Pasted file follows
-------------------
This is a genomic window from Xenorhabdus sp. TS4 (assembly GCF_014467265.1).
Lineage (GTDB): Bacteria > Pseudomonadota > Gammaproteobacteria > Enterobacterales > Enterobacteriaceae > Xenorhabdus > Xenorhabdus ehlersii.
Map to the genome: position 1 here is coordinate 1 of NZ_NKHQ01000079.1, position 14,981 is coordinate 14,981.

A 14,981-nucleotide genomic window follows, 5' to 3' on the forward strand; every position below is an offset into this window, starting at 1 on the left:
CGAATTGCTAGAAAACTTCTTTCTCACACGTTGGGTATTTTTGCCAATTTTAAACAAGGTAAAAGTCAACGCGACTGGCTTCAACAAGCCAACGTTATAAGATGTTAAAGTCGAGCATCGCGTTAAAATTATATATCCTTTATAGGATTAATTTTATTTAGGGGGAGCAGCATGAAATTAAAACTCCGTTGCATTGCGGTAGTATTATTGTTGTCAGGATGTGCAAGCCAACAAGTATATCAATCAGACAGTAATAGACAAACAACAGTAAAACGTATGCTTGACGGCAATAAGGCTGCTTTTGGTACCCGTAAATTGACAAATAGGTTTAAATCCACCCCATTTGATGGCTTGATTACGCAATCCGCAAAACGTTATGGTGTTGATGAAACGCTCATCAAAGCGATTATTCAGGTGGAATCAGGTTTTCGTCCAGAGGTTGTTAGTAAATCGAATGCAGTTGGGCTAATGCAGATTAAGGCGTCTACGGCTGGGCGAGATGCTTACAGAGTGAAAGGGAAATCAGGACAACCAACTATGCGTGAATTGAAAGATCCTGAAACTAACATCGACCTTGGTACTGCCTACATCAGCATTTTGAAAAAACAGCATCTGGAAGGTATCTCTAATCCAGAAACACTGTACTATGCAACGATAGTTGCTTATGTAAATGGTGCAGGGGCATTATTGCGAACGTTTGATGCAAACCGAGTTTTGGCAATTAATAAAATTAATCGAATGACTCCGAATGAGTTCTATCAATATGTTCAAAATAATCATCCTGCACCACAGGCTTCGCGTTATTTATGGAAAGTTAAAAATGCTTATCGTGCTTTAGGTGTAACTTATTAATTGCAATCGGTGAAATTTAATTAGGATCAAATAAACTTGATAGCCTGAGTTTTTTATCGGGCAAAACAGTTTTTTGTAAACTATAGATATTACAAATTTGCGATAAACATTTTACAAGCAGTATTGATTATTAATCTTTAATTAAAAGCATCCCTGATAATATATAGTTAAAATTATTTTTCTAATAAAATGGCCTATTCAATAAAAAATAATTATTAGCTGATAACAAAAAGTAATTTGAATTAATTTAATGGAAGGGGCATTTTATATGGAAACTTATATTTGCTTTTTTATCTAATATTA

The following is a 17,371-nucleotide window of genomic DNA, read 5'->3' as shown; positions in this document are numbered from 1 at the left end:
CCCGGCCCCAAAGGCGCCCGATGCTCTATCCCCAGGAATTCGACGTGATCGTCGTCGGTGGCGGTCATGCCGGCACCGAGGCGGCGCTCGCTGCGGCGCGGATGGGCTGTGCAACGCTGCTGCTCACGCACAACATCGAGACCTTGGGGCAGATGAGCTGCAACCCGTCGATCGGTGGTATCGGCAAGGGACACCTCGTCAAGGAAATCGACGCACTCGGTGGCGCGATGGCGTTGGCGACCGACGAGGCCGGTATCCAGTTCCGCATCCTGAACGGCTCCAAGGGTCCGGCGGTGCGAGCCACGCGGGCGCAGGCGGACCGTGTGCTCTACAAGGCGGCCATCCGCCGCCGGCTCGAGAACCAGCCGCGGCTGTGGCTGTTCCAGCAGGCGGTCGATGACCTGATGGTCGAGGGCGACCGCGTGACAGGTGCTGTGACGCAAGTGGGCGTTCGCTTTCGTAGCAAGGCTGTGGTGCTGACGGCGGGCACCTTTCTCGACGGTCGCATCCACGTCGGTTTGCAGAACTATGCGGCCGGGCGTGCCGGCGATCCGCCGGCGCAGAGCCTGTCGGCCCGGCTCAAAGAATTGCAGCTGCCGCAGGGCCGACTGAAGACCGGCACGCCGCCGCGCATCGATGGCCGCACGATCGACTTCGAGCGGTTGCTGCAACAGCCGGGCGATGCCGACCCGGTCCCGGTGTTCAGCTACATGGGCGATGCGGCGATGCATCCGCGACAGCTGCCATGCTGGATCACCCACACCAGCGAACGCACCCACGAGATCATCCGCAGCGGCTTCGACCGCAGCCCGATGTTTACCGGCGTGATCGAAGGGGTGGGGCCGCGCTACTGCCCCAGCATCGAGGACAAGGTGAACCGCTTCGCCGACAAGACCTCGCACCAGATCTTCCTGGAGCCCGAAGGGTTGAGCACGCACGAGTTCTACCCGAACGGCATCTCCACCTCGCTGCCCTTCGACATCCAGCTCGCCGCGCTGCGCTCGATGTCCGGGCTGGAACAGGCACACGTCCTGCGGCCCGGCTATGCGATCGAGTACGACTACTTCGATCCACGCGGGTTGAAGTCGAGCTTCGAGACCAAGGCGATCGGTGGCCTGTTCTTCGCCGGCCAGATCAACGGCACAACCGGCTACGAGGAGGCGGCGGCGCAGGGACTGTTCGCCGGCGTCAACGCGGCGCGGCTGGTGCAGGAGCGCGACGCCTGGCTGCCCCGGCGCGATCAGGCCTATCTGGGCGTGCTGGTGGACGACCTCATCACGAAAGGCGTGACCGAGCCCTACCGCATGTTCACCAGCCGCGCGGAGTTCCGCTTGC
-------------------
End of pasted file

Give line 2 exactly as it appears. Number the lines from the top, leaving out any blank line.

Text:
Lineage (GTDB): Bacteria > Pseudomonadota > Gammaproteobacteria > Enterobacterales > Enterobacteriaceae > Xenorhabdus > Xenorhabdus ehlersii.